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Introducing Equatorial Guinea

With the difficulties of getting a visa and the shakedown you receive as you walk in the door of this tiny tropical former Spanish colony, you might think that Equatorial Guinea would rather just not have you. The government collects plenty of American oil money, and the leaders fear foreign mercenaries plotting coups, so what, really, do they need with travellers?

But for those who live on the edge, Equatorial Guinea offers true adventure. On Bioko Island, beyond the startling build up of the oil-soaked capital, Malabo, are volcanic views, rainforests full of endangered primates and shores of nesting sea turtles. On the mainland, Bata is a pleasant colonial town undergoing an oil-fuelled face-lift, the wildlife-filled rainforest of Monte Alen National Park is a hidden treasure, and the remote island of Corisco offers truly deserted white-sand beaches and small communities of traditional cultures. But be prepared to hack and bribe and hold tight to bush taxis – and don’t forget to pack all the patience you can fit in your bag – you’ll be stopped often by the military and government officials wanting something.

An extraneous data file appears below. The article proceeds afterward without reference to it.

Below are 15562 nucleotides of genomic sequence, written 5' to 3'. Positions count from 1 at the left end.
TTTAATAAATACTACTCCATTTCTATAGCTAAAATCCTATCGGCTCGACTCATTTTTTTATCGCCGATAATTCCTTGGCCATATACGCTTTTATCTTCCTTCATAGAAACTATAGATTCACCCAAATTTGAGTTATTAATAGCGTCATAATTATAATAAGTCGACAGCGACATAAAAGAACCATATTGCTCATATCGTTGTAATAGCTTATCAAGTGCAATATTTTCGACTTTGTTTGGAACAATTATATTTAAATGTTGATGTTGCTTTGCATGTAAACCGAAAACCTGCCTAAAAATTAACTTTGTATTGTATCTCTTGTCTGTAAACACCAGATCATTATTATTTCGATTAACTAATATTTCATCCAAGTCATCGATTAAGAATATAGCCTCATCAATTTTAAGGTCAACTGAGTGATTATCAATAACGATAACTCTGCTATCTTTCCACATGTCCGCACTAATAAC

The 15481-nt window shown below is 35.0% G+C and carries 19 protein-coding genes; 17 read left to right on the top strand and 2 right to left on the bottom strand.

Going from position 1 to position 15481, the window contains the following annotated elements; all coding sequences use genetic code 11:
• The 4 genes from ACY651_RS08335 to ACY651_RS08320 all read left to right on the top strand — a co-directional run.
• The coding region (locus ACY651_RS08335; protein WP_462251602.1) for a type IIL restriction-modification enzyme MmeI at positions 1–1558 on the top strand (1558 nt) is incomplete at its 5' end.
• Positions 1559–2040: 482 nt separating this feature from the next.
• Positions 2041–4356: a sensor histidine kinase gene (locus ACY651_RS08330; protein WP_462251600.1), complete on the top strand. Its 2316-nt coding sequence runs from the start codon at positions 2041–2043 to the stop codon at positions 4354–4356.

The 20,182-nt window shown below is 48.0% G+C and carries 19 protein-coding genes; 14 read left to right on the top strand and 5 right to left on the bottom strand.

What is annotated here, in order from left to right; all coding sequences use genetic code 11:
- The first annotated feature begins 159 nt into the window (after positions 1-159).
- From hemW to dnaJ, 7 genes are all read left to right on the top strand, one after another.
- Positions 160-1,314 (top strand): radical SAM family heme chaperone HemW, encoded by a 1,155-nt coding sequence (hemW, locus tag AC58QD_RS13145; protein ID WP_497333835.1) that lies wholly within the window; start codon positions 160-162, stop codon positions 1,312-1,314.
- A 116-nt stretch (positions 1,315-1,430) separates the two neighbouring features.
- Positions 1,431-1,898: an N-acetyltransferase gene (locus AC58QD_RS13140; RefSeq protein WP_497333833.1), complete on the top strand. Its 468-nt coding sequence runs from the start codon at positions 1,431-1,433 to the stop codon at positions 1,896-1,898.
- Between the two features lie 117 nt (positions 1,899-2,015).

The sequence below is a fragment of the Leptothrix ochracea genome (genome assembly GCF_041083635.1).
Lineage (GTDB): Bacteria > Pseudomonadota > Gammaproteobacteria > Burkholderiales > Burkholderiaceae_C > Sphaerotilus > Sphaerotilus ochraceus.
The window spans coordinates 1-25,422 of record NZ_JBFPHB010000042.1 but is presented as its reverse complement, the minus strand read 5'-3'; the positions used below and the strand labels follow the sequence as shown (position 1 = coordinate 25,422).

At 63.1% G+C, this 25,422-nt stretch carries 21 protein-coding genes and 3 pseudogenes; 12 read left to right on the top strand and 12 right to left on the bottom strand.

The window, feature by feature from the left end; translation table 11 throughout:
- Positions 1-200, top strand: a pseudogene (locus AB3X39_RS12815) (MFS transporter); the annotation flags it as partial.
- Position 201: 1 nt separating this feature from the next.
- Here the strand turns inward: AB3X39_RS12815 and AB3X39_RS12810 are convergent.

Note that all travellers need both a travel and photography permit, available in Malabo and Bata. Your papers will be scrutinised often, so make sure you have them in order.